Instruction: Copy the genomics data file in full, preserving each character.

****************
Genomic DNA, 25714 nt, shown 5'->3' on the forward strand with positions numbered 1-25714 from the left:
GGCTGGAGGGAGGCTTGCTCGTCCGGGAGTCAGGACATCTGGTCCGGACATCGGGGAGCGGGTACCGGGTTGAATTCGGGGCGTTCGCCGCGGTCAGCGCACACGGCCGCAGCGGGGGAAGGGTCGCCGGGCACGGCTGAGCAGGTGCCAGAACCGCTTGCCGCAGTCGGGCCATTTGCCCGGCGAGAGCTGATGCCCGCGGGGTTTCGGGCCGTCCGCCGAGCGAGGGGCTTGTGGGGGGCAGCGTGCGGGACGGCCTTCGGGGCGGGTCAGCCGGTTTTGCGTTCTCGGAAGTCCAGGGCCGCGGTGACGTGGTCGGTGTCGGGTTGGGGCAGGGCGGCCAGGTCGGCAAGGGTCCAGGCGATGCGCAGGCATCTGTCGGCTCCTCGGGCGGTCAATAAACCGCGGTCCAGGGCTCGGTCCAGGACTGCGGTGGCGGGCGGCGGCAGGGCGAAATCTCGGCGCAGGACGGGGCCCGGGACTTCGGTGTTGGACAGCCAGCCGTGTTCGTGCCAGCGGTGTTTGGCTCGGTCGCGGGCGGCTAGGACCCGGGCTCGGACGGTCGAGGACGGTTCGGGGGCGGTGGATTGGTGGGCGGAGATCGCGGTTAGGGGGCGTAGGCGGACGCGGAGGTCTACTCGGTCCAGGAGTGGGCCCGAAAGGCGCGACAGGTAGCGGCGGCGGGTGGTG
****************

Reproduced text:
Genomic DNA, 25714 nt, shown 5'->3' on the forward strand with positions numbered 1-25714 from the left:
GGCTGGAGGGAGGCTTGCTCGTCCGGGAGTCAGGACATCTGGTCCGGACATCGGGGAGCGGGTACCGGGTTGAATTCGGGGCGTTCGCCGCGGTCAGCGCACACGGCCGCAGCGGGGGAAGGGTCGCCGGGCACGGCTGAGCAGGTGCCAGAACCGCTTGCCGCAGTCGGGCCATTTGCCCGGCGAGAGCTGATGCCCGCGGGGTTTCGGGCCGTCCGCCGAGCGAGGGGCTTGTGGGGGGCAGCGTGCGGGACGGCCTTCGGGGCGGGTCAGCCGGTTTTGCGTTCTCGGAAGTCCAGGGCCGCGGTGACGTGGTCGGTGTCGGGTTGGGGCAGGGCGGCCAGGTCGGCAAGGGTCCAGGCGATGCGCAGGCATCTGTCGGCTCCTCGGGCGGTCAATAAACCGCGGTCCAGGGCTCGGTCCAGGACTGCGGTGGCGGGCGGCGGCAGGGCGAAATCTCGGCGCAGGACGGGGCCCGGGACTTCGGTGTTGGACAGCCAGCCGTGTTCGTGCCAGCGGTGTTTGGCTCGGTCGCGGGCGGCTAGGACCCGGGCTCGGACGGTCGAGGACGGTTCGGGGGCGGTGGATTGGTGGGCGGAGATCGCGGTTAGGGGGCGTAGGCGGACGCGGAGGTCTACTCGGTCCAGGAGTGGGCCCGAAAGGCGCGACAGGTAGCGGCGGCGGGTGGTG